The dream finally came true for both of them last year. For the first time ever, a Brazilian competitor won the World Barista Championship – Boram Um and the Brazilian team behind showed the world what Brazilian baristas can do. As the head coach for Boram Um’s team, Marcia Yoko does not shy away from happiness, but at the same time, she still keeps her humble attitude. She said: “Honestly, I do not consider myself a head coach. I think my position is more like a manager. I grew up a lot during the process, and I think this is the most important part of the competition – growing up as a person. I feel very happy about the achievement. Hard work, discipline, and good attitudes help you to achieve your goal.”

Looking back on the way to the championship, it was hard to believe how much they had overcome. For the World Barista Championship, the presentation time is only 15 minutes, but the whole preparation period takes years of practice and training repeated every day from sunrise to sunset, and endless rethinking and adjusting to achieve perfection. As soon as Boram decided to compete, Maria Yoko helped make a very tight and intense training routine. Even if it was not a competition season, they still kept on training, inserting all the physical, mental, and barista techniques skills into their normal working time.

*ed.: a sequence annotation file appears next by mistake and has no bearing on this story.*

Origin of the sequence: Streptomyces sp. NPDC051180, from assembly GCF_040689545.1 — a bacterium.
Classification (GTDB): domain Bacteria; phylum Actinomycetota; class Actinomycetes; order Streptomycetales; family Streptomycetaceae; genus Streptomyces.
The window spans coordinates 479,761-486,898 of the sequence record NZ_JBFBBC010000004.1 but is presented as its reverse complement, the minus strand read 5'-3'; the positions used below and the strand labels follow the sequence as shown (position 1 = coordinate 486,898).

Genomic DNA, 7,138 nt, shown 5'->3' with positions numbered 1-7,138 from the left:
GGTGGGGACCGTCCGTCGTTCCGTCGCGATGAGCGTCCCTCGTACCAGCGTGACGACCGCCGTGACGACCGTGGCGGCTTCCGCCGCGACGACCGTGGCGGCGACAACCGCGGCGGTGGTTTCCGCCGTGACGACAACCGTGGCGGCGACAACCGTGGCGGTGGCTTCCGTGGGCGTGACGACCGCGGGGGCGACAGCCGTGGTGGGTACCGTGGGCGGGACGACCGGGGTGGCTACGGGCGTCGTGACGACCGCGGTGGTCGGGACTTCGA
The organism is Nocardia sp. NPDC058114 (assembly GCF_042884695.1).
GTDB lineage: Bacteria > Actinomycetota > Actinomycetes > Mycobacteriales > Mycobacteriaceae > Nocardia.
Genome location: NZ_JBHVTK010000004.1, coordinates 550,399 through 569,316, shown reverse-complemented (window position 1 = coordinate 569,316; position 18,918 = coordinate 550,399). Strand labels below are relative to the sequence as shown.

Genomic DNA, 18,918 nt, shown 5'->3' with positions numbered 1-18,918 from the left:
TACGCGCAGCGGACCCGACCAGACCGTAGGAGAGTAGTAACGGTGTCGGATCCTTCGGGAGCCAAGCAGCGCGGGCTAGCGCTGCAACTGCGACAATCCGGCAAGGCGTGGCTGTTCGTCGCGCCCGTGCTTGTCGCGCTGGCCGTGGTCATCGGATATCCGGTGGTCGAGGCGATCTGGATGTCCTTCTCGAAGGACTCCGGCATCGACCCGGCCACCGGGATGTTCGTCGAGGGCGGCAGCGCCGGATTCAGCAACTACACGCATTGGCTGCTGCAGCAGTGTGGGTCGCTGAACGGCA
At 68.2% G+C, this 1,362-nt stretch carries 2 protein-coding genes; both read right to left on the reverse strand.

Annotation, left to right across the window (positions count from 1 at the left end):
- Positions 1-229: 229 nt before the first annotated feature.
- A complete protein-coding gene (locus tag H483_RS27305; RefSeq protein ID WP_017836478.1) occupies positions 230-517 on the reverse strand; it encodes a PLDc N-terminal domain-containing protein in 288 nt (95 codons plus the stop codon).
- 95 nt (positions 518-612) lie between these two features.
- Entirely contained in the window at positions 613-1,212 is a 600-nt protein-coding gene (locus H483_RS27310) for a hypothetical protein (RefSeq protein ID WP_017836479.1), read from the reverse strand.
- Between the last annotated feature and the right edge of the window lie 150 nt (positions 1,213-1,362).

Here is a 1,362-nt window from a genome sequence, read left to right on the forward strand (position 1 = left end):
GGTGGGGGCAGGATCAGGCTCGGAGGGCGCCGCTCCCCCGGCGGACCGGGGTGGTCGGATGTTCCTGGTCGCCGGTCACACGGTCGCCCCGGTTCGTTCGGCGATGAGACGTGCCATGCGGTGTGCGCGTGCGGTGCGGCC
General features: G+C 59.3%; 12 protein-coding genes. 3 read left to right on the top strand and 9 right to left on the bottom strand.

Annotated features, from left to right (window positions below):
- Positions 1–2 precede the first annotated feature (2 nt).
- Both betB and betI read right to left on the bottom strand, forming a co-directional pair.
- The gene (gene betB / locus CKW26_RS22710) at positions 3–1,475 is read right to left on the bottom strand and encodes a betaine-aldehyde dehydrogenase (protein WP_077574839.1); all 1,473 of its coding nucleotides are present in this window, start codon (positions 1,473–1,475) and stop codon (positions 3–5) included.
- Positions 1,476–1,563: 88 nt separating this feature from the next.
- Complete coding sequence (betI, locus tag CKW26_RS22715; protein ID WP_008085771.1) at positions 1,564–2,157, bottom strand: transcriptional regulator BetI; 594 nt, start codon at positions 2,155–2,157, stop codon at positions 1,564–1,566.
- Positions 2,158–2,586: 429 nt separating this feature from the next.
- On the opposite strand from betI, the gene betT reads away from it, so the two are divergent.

In the first year of training for the national competition, Boram was preparing for six months in secret, which was very intense. Maria Yoko has designed some of the most challenging training for Boram. One of their training is to make Boram give a time-limited speech without seeing the timer. Another time, Marcia Yoko would modify the settings, such as hiding some tools or suddenly changing places after Boram finished his set-up, to simulate possible emergencies during a formal competition. Boram had to learn to fix them during his presentations.